OpenSSL v0.9.8m for Indy


I just prepared and published an updated precompiled version of the OpenSSL libraries. As always they are available on the official Indy Mirror, the Fulgan Mirror.

Direct Link:

You’ll find a ReadMe, License Information and File Hashes inside the zip archive. This version is including important bug and security fixes, using it is strongly recommended.



9 thoughts on “OpenSSL v0.9.8m for Indy

  1. I didn’t know Arvid would post this today, so I tried a few things.

    My findings were surprising.

    I was unable to build OpenSSL 0.98m using Embarcadero C++ 2010.

    I tried building OpenSSL 0.98m with Microsoft Visual C++ 2008 using the instructions in INSTALL.W32. But the default settings require deploying MSVC runtime DLL.

    I changed “/MD” to “/MT” in ms/ntdll.mak and resulting DLL’s don’t require any more runtime DLL’s than MinGW.

    No MSVC++ runtime DLL’s needed and OpenSSL binaries are smaller compared to ones compiled by MinGW! If I had time, I’d do benchmarks.

    So far, it is working great with Delphi 2010 apps using Synapse. I haven’t done multithreaded stress tests, yet.

    Embarcadero needs to work with the OpenSSL team, because Borland C++ 5.0 is the latest version mentioned by OpenSSL. That is embarrassing as not being able to compile.

    • Hi Salvor,

      yes the lack of C++ Builder support is one of the reasons to use gcc. The DLLs you created are usable with any newer Indy version too, there are no more adjustments needed. We are “just” publishing them in order to provide something like an out-of-the-box experience when using Indy and SSL/TLS (without the need for MS VC Runtime DLLs as you already mentioned and most precompiled OpenSSL libraries available need).

      The drawback of using gcc is a slightly larger size of the resulting files.

      One thing regarding your experience: Are you sure there are no dependencies? I mean did you check it with Dependency Walker or something like that? If so, I will need to check that again, regarding Win32 we might move to that build environment after doing some tests.


  2. Hi Arvid,

    Yes, I checked using Dependency Walker.
    Here’s what I did using Microsoft Visual C++ 2008 SP1:

    1. perl Configure VC-WIN32 –prefix=c:/temp
    2. notepad.exe msntdll.mak // replace “/MD” with “/MT”
    3. msdo_masm
    4. nmake -f msntdll.mak
    5. nmake -f msntdll.mak test
    6. editbin.exe /rebase:base=0x11000000 libeay32.dll
    7. editbin.exe /rebase:base=0x12000000 ssleay32.dll

    IMHO, building with Embarcadero C++ 2010 and being able to static link into a Delphi or Embarcadero C++ EXE would be super. I hate using DLLs for crypto since calls are so easy to intercept (no programming skills needed.)

  3. @Salvor

    Nice solution, despite I think we will get troubles with our internal test regarding the FIPS versions of OpenSSL when we adjust the build process.

    I would suggest you open a ticket at the RT of the OpenSSL team for a feature request about. I will of course support this approach!

    Regarding C++ Builder I am still looking forward for David Dean’s tests:

    He says he has this on his list.


  4. Hei

    I have a problem with OpenSSL v0.9.8m for Indy (I use 10.5.5). My code works fine with Indy 9.X and OpenSSL v0.9.7, but now I use Delphi 2010 with Indy 10.5.5 and OpenSSL v0.9.8m and there is access violation. Any suggestions?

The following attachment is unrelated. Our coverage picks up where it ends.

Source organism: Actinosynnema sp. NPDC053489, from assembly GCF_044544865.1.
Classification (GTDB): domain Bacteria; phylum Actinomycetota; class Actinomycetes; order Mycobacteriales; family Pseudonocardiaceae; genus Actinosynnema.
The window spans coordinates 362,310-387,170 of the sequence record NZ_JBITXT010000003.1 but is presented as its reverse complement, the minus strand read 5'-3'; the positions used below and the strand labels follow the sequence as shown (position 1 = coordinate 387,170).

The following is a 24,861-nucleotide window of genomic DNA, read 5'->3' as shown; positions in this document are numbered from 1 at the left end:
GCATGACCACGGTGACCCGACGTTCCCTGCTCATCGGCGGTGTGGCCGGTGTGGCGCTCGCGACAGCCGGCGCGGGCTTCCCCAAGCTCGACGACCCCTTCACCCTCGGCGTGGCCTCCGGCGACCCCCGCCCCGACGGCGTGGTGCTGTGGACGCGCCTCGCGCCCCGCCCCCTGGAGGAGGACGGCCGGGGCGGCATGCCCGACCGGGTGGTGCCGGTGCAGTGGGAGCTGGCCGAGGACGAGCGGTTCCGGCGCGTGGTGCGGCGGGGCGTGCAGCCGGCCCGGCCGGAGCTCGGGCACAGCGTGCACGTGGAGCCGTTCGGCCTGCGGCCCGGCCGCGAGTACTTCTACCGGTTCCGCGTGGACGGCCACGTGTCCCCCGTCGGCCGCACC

uses IdSSL, IdSSLOpenSSL, IdSSLOpenSSLHeaders

    function RSA_new:pRSA; cdecl; external ‘libeay32.dll’;//this function was not described in IdSSLOpenSSLHeaders.pas
    function BN_bin2bn(const _from: pointer; len: integer; ret: pBIGNUM): pBIGNUM; cdecl; external ‘libeay32.dll’;//this function was not described in IdSSLOpenSSLHeaders.pas

    procedure TForm1.Button1Click(Sender: TObject);
    publicKey, Signature, ResultArray : array[1..256] of AnsiChar;
    publicKeyExponent : array [1 .. 3] of ansichar;
    resultValue, keyLen, exponentLen : Integer;
    CryptLibHandle : Cardinal;
    rsaMethods : IdSSLOpenSSLHeaders.RSA_METHOD;
    rsaBody : IdSSLOpenSSLHeaders.pRSA;

    //publicKey, Signature, publicKeyExponent are assigned, also keyLen and exponentLen gets his value

    if not IdSSLOpenSSL.LoadOpenSSLLibrary then begin
    MessageDlg(‘Unable to load SSL library’,mtInformation,[mbOK],0);

    rsaBody := RSA_new;

    CryptLibHandle := IdSSLOpenSSLHeaders.GetCryptLibHandle;
    rsaMethods.rsa_pub_dec := GetProcAddress(CryptLibHandle, PChar(‘RSA_public_decrypt’));//this method was not initilaized in LoadOpenSSLLibrary

    if @rsaMethods.rsa_pub_dec = nil then begin
    MessageDlg(‘Unable to load function rsa_pub_dec’,mtInformation,[mbOK],0);

    rsaBody.n := BN_bin2bn(@publicKey, keyLen, rsaBody.n);
    rsaBody.e := BN_bin2bn(@publicKeyExponent, exponentLen, rsaBody.e);

    resultValue := rsaMethods.rsa_pub_dec(keyLen,@Signature,@ResultArray,rsaBody,OPENSSL_RSA_NO_PADDING);//access violation at address 61D9484F in module libeay32.dll šŸ˜¦

  5. @Joe
    Shalom Joe šŸ˜‰

    No, I disagree that a version information makes a file unsuspicious. We build the files 1:1 using the OpenSSL make process, any change to that process will actually make the files “suspicious”, even if those changes are just related to version info.

    OpenSSL provides version information through it’s API, that’s the way to go, especially when talking about our experimental FIPS versions.


  6. Pingback: Arvid’s Blog @ digivendo » Important Compatibility Announcement regarding OpenSSL

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